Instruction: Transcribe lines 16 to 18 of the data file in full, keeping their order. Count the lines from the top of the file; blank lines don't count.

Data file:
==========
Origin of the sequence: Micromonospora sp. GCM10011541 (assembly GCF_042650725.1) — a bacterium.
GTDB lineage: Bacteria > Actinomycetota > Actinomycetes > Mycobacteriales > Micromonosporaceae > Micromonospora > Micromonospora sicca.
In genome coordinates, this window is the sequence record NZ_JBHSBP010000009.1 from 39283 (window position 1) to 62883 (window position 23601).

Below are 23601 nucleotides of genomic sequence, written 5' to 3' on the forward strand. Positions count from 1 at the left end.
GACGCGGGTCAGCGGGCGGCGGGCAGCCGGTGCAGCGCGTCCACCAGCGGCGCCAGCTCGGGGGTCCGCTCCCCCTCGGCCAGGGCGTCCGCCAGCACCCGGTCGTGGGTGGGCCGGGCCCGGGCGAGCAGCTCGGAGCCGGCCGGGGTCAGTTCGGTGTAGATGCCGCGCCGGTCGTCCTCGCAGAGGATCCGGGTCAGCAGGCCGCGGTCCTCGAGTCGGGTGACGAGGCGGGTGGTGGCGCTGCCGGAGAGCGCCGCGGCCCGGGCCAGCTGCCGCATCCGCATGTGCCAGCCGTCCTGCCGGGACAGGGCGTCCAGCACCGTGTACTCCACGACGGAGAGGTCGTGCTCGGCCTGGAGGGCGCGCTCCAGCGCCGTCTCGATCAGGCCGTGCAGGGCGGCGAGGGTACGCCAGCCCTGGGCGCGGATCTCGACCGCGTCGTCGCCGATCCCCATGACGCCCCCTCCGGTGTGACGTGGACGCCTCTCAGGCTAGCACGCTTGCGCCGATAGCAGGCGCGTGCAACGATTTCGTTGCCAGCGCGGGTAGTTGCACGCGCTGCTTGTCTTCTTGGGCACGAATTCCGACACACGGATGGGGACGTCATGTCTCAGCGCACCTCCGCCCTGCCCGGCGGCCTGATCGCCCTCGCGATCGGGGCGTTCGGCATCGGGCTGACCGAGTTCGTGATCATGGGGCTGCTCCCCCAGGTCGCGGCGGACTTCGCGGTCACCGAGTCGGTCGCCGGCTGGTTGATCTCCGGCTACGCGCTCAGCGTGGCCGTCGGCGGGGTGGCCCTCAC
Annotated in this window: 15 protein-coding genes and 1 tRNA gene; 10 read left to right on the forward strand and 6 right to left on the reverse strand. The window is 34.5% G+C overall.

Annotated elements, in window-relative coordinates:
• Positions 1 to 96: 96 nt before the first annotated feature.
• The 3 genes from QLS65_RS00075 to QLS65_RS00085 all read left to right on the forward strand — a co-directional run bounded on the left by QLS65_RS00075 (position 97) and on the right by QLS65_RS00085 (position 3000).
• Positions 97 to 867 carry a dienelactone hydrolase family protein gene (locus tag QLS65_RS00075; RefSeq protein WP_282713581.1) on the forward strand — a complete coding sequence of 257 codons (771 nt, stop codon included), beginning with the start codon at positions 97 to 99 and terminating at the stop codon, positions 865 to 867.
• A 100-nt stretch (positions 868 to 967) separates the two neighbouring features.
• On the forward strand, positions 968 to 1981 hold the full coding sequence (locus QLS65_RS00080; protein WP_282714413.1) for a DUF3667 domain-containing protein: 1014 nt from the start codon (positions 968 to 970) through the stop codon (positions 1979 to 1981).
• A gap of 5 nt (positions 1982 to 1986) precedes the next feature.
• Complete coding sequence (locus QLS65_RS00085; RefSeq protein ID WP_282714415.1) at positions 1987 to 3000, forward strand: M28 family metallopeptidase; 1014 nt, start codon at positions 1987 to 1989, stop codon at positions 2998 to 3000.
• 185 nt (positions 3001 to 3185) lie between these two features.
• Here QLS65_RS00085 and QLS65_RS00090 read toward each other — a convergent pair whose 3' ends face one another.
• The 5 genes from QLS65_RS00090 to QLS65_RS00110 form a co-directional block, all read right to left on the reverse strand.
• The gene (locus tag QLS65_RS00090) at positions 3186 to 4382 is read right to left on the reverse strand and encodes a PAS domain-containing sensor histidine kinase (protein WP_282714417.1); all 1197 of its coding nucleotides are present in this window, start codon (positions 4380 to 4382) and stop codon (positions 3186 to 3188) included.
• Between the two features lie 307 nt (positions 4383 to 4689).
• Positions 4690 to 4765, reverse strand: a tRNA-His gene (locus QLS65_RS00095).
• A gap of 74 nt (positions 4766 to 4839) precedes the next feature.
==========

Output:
• Here QLS65_RS00085 and QLS65_RS00090 read toward each other — a convergent pair whose 3' ends face one another.
• The 5 genes from QLS65_RS00090 to QLS65_RS00110 form a co-directional block, all read right to left on the reverse strand.
• The gene (locus tag QLS65_RS00090) at positions 3186 to 4382 is read right to left on the reverse strand and encodes a PAS domain-containing sensor histidine kinase (protein WP_282714417.1); all 1197 of its coding nucleotides are present in this window, start codon (positions 4380 to 4382) and stop codon (positions 3186 to 3188) included.